Biofilters with indigenous South African plants, such as palmiet, mat sedge, soft rush, cobra lily and vleibiesie, are significantly more efficient than unvegetated soils in removing nutrients and metals pollutants from urban stormwater, Stellenbosch University (SU) researchers say.
The team investigated the individual efficiencies of nine indigenous plant species and unvegetated soil exposed to varying concentrations, or loads, of nutrients and metals based on published figures of stormwater runoff pollution concentrations and loads. Plants that could mature rapidly during the experimental period and could tolerate inundation and periods of drought were used in the study.
“The most efficient biofilters, based on average percentage load removals, were palmiet, soft rush and mat sedge, removing on average 89.8%, 85.3% and 78.6% of urban stormwater pollutant loads, respectively,” says SU Department of Civil Engineering Water and Environmental Engineering researchers Dylan Jacklin and Isobel Brink and SU Department of Conservation Ecology and Entomology researcher Shayne Jacobs.
Given their general removal capacity, indigenous South African plants should be included in sustainable green infrastructure initiatives to reduce nutrient and metal loads in urban stormwater runoff. The country’s extensive natural biodiversity offers untapped potential of indigenous species’ use in plant biofilters, they say.
Small-scale biofilters can be integrated in local green infrastructure systems throughout a spatially limited urban area, because shallow biofiltration systems are more easily constructed and potentially homogenous with existing drainage infrastructure.
This adaptation in urban planning and design was effective, yet sensitive to issues of water protection and environmental conservation. Further, more dissolved metals were removed than nutrients, the researchers add.
Nutrients and metals can have a detrimental impact on aquatic systems and pose a major human and environmental health risk, they note.
“All the vegetated biofilters outperformed unvegetated soil for mean removals, with the worst performer being the cobra lily, which had a mean removal of 56.3%, only 10.6% greater than unvegetated soil. For the removal of ammonia-nitrogen and orthophosphate, which is the simplest and most common form of phosphorus in water, all vegetated biofilters outperformed unvegetated soil.”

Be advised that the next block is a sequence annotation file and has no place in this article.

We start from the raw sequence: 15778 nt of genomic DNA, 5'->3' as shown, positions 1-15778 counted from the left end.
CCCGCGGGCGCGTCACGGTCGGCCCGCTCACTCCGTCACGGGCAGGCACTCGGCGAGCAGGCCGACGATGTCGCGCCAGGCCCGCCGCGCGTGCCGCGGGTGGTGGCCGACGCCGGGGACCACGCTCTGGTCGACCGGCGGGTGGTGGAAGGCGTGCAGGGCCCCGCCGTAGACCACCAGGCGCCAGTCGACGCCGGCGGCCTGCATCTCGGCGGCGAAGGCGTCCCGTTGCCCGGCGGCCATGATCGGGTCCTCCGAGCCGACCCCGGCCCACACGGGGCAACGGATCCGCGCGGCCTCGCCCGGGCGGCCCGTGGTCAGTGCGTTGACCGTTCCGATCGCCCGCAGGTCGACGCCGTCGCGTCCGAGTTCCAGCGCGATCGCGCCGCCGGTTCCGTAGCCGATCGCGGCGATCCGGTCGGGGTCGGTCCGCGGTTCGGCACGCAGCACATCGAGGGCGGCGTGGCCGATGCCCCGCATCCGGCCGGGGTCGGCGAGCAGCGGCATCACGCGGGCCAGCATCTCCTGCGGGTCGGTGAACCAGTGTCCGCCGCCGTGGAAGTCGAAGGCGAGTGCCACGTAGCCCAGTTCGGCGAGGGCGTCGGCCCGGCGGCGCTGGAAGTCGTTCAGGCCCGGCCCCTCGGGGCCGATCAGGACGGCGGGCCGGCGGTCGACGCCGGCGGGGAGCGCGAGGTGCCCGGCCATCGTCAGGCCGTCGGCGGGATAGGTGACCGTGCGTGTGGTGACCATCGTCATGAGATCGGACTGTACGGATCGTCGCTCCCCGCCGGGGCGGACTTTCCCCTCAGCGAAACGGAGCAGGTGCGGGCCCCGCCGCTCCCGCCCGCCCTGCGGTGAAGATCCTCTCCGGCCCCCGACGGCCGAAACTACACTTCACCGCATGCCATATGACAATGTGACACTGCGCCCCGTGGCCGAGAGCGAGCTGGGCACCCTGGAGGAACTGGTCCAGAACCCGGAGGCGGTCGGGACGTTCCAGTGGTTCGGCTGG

The study published recently in the journal AQUA is the first to investigate nutrient and metal removal efficiency of indigenous South African plant species.
The researchers built 90 biofilter columns from polyvinylchloride piping based on typical recommended urban design guidelines. Within the columns, a drainage outlet was covered by a 70 mm drainage zone below a 100 mm layer of coarse sand to prevent the clogging of sediment in the drainage outlet. This was then topped with a 500 mm mixture of loamy sand, perlite and compost in which the plants could grow. Within this layer, with time, a biofilm forms that helps to improve the ability of the plant biofilters to remove pollutants.
The inner wall of each column was abraded to ensure the water flowed, or infiltrated, through the mixture of loamy sand, perlite and compost, thus near the plant roots. Each column was also sealed at the base, allowing effluent extraction for analyses. The columns were flushed with five litres of tap water per day to stimulate the discharge of excess nutrients and metals which may have lingered within the columns.
“Biofilters with certain indigenous plants consistently removed greater pollutant loads than unvegetated soil for the duration of our experiment and were significantly more efficient than unvegetated soil in the removal of pollutants. Additionally, the efficiency of unvegetated soil to remove metals from the water declined over time, while this was not the case with the biofilters,” says Jacklin, who was the lead researcher for the study.
Biofiltration is a form of ecological engineering that uses plants to detoxify, degrade and/or remove pollutants from the environment, the researchers say.
“The use of plant biofiltration has become increasingly popular within green infrastructure owing to its ability to slow stormwater runoff rates, reduce runoff volumes, decrease sediment transport - caused by, among others, erosion from failing conventional infrastructure systems - and retain pollutants prior to discharge into watercourses.
“In contrast to conventional infrastructure approaches that typically consider stormwater as a substance to dispose of rather than a resource to protect, improved urban stormwater management seeks to treat nonpoint source pollution, reduce hydrologic disturbance and use stormwater as a supplementary resource,” the team said.